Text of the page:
When it comes to choosing a career, people with the ENFJ personality type (Protagonists) find fulfillment in doing what they love most – helping others. They also prefer careers where their charisma is an important factor for success. With their natural charm, creativity, and drive, ENFJs can find many different ways to serve and uplift others in nearly any work environment – whether they’re behind a gleaming table in a corporate boardroom or behind the counter at a beloved local coffee shop.
Earning Their Place
Thanks to their emotional intelligence and social skills, ENFJs can excel in nearly any people-oriented field, such as human resources, event management, recruiting, or public relations. That said, they tend to feel especially motivated in positions where they can guide others to learn, grow, and become more independent. Many people with the ENFJ personality type gravitate toward careers with an altruistic purpose, such as social work, teaching, counseling, coaching, health care, or public interest law.
Rather than fading into the background, people with this personality type are known for their leadership abilities, and they often find themselves in positions of influence. ENFJs can be found in public office and at the helm of all sorts of organizations – from nonprofits and religious groups to scrappy start-ups and corporate empires. ENFJs may also find themselves in jobs as consultants, advisors, and managers.
Wherever they work, they rarely lose sight of their core mission: to improve people’s lives. These types intuitively pick up on the needs of their clients, customers, or employees, and then they draw on their creativity to meet these varied needs in innovative, unexpected ways. As a result, ENFJs are able to bring sincerity, integrity, and even idealism to jobs in sales, customer service, marketing, advertising, and product development.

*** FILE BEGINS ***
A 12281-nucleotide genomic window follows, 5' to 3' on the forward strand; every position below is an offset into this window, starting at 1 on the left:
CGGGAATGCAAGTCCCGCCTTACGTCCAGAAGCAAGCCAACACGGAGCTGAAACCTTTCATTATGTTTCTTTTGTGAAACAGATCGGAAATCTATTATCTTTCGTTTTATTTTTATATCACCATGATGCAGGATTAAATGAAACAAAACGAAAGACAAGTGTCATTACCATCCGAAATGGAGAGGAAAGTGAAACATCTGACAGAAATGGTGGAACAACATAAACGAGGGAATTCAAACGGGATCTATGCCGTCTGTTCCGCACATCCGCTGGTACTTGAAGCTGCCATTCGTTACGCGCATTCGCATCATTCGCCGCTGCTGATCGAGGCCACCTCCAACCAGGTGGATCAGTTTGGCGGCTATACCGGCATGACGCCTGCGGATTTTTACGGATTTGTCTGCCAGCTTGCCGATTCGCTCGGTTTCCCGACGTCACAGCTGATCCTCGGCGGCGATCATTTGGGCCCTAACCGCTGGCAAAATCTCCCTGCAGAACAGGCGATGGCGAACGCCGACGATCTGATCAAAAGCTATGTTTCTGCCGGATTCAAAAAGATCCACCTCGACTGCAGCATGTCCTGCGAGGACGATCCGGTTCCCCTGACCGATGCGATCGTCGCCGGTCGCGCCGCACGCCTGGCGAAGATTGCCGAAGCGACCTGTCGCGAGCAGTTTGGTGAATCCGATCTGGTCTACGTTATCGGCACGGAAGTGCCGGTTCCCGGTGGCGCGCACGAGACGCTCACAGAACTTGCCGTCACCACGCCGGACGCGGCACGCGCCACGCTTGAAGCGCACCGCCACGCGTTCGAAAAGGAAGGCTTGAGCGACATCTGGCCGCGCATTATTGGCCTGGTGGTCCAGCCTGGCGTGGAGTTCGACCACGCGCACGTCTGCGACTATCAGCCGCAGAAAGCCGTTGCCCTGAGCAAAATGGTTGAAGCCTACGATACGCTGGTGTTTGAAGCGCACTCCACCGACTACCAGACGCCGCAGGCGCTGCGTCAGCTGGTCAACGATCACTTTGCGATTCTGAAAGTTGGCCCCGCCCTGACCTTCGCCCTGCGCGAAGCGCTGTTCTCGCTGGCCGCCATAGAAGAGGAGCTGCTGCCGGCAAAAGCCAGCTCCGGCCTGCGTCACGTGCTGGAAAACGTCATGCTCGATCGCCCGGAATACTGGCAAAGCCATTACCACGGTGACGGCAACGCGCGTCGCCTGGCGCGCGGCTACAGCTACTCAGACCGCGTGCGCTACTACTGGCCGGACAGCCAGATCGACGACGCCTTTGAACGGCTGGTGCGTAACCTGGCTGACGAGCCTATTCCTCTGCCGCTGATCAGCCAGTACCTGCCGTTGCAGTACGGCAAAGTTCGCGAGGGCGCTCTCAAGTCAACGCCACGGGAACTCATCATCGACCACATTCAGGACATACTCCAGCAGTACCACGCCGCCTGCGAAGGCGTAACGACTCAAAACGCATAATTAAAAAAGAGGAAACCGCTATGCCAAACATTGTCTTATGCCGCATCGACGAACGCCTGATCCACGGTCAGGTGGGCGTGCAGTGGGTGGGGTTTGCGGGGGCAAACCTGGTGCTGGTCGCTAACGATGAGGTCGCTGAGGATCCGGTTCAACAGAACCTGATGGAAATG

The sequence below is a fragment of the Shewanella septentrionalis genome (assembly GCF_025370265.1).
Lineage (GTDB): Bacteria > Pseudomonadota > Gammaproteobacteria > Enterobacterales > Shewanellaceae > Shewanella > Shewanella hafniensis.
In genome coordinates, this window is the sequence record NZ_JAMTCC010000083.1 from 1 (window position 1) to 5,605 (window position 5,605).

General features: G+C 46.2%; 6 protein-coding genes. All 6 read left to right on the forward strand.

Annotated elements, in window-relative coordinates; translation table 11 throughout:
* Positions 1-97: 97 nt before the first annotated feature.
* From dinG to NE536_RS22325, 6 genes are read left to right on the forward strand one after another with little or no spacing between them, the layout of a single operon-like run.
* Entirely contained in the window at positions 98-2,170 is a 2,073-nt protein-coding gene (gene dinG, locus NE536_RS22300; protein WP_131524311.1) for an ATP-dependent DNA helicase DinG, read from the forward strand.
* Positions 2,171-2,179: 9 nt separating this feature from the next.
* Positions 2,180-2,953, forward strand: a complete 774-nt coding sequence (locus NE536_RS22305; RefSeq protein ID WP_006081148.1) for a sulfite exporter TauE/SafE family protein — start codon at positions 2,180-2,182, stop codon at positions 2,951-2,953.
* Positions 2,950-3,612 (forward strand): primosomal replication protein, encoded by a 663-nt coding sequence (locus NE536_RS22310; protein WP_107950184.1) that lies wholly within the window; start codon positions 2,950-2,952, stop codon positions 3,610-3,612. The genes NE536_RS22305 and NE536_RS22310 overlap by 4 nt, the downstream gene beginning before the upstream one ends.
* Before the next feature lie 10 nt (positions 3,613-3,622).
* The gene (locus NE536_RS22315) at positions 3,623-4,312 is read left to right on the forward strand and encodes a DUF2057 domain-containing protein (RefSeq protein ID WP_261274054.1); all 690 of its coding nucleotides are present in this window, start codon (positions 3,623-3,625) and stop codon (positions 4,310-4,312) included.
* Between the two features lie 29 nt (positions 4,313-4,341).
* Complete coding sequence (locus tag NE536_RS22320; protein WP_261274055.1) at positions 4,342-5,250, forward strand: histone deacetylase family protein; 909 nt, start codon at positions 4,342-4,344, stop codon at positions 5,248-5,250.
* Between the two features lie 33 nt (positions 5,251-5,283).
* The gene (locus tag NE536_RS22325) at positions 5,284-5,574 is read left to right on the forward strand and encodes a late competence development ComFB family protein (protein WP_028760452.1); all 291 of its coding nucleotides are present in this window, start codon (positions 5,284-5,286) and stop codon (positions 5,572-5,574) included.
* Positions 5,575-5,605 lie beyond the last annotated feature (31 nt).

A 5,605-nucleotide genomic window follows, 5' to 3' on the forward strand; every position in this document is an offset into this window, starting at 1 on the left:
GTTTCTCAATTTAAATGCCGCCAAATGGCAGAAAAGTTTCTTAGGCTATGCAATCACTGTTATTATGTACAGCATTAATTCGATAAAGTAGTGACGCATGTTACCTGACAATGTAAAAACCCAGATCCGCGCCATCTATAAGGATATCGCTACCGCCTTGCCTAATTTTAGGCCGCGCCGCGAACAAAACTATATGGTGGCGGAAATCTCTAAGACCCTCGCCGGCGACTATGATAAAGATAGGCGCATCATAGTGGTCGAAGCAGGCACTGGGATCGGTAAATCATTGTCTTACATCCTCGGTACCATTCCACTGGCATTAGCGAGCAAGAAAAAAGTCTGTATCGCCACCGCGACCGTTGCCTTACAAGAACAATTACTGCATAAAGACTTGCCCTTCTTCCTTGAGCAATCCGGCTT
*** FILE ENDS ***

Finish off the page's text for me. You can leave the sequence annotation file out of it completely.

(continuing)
Finding the Deeper Issues
Focused and driven, people with the ENFJ personality type are always up for a good challenge. That said, certain challenges motivate them more than others. Work that is repetitive, isolated, or otherwise constrained can be frustrating for them, as these roles don’t allow them to exercise their vibrant creativity or make contributions that feel meaningful. These personalities want to see the impact they’re having, not to plug away at tasks all on their own.
ENFJs feel fulfilled and energized by work that allows them to step back and reflect on the big picture. For these types, leaving a positive legacy is a key priority. This doesn’t mean that they have to solve a problem as grand as world hunger (although, knowing them, they certainly would like to). But many ENFJ personalities do use their professional energy to resolve at least some of the deeper issues that the people in their community are facing.
Versatile and insightful, ENFJs bring a wealth of strengths to their career. At times, they may feel stuck or bored, wishing that their daily tasks could make more of an obvious difference in the world. But with their altruistic, creative spirits, ENFJ personalities almost inevitably find ways to use their work – whatever it might be – to contribute to the greater good.